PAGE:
By JR on Wednesday, October 14, 2015
Virtue in team sports?
The comment below is a bit on the frivolous side. Quite overlooked is that the claim on behalf of success in team sports may be that it is predictive of success in jobs where teamwork is needed. There are many such jobs -- from McDonalds to the armed forces. The army has a very long record of personnel selection research -- around 100 years -- and have over that time developed methods that work well. And, as a former army psychologist, I don't think I am revealing too much when I note that a history of participation in team sports is very favourably viewed when it comes to officer selection
The idea that sports – and team sports in particular – are good for the soul, as well as the body, is deeply ingrained in the British psyche. It is often cited as one of the reasons why our public schools (the only ones left with proper playing fields) churn out such a disproportionate number of high-achievers. Running around in the mud chasing funny-shaped balls is supposed to cultivate “character” – that vaguest and most expensive of virtues.
But an unlikely new Fotherington-Thomas is challenging this orthodoxy. Neil Rollings, chairman of the Professional Association of Directors of Sport in Independent schools, has written a report arguing that the “days of compulsory team games are numbered”.
Forcing children to participate in competitive sports such as rugby or hockey is, he says, an outdated practice based on “an unsubstantiated view that pain and discomfort somehow 'makes a man of you’ through a process unknown to science”.
Instead of inflicting this misery on all pupils, regardless of athletic ability, schools should offer them a range of competitive and non-competitive sports, including zumba classes, cycling and jogging.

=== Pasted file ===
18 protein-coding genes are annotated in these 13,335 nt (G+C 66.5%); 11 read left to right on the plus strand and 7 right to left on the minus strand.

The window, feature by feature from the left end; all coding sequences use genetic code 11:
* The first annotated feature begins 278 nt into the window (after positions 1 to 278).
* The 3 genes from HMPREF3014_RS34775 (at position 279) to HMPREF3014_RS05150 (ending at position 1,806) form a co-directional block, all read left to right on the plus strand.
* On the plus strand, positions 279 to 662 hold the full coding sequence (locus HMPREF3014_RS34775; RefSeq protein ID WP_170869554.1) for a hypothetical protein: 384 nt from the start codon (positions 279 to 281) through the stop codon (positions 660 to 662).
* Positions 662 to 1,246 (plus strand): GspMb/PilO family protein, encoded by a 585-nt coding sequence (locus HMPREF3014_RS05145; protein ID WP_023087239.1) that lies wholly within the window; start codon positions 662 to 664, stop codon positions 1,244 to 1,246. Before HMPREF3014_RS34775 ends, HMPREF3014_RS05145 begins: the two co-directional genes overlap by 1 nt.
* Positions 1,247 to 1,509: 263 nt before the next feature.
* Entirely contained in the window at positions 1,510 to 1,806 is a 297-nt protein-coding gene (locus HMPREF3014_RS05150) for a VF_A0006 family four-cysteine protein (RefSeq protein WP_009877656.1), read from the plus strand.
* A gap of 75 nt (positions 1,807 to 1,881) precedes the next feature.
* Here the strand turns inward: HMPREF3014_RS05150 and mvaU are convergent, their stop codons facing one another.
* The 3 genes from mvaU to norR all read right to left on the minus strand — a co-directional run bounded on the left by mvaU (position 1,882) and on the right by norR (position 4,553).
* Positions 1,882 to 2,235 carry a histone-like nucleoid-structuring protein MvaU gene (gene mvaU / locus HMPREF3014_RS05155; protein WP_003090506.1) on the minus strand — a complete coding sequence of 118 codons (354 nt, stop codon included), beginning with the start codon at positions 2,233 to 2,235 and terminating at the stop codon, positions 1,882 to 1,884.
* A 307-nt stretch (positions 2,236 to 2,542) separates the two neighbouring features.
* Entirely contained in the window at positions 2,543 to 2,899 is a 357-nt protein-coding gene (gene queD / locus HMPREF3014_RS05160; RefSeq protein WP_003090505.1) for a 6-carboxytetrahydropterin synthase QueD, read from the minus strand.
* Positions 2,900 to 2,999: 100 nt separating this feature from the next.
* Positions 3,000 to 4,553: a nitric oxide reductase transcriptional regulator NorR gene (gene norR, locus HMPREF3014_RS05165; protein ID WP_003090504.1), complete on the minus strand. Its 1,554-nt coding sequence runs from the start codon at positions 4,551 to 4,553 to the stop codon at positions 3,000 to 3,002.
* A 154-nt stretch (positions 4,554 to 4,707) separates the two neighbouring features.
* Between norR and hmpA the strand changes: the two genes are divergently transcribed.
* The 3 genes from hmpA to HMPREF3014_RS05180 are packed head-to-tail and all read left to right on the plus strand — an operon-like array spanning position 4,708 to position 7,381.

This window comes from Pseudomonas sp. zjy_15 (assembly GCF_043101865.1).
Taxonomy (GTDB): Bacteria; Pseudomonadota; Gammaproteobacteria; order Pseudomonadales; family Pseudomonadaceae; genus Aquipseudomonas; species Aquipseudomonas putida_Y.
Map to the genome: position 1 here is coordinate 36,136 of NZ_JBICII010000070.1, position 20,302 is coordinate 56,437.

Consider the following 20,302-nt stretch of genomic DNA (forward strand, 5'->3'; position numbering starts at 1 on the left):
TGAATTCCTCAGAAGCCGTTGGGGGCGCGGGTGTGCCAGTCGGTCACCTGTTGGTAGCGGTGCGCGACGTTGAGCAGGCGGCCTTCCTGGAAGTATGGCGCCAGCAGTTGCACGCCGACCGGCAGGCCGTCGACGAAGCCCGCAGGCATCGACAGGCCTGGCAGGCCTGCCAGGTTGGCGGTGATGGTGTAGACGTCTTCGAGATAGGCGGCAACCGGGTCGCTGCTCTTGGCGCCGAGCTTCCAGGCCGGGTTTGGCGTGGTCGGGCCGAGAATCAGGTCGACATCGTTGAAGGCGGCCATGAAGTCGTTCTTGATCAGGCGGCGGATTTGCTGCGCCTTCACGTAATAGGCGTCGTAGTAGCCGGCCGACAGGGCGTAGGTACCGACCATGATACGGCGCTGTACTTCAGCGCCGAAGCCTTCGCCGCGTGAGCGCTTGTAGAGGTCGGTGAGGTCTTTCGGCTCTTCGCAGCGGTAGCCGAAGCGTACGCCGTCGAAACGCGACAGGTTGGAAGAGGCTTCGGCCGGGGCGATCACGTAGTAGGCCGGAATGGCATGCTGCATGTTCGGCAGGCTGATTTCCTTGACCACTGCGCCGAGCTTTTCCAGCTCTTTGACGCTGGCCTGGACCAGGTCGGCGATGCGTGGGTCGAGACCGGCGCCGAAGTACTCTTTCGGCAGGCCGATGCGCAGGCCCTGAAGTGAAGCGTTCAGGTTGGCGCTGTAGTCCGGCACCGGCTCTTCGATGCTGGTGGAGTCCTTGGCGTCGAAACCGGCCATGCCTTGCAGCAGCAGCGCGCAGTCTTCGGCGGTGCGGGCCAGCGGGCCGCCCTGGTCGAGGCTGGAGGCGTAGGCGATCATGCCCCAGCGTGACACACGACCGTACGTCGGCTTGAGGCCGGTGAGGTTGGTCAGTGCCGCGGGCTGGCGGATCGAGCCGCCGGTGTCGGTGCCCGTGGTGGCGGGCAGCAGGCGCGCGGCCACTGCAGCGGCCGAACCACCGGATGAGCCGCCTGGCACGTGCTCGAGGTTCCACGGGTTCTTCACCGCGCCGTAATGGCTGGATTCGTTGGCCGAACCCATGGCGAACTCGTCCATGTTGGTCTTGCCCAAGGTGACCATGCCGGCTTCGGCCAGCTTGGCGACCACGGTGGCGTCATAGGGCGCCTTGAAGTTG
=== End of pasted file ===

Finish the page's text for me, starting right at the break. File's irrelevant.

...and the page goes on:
While there is something undeniably dispiriting about the words “zumba class”, the man does have facts on his side. The few studies that have been done on the subject (most of them in America) suggest that playing a team sport has no beneficial effect on a child’s moral development. In fact, the opposite may be true: one study found that qualities such as honesty, fairness and civility were more evident among young people who played no team sports at all.
Nor does victory on the playing field necessarily translate into adult life. Nerds and bookworms tend to come into their own once they leave school, storming the higher eschelons of law, medicine, politics, technology, media and the arts. It’s as though they store up all their competitive drive, only unleashing it once there is no danger of mockery or bruised shins.
You could argue, in fact, that compulsory team sports are character-building after all – just not for the people who enjoy them. It’s the rest of us, the wimps and dreamers, who benefit. Always being picked last for the netball team teaches you to handle rejection. Missing every goal builds your immunity to failure, while the fury of your team-mates is a lesson in the ugliness of group-think.
When you’re never really part of the team, you have no choice but to be an individual. You have to work out your own opinions, and find the strength of character to defend them.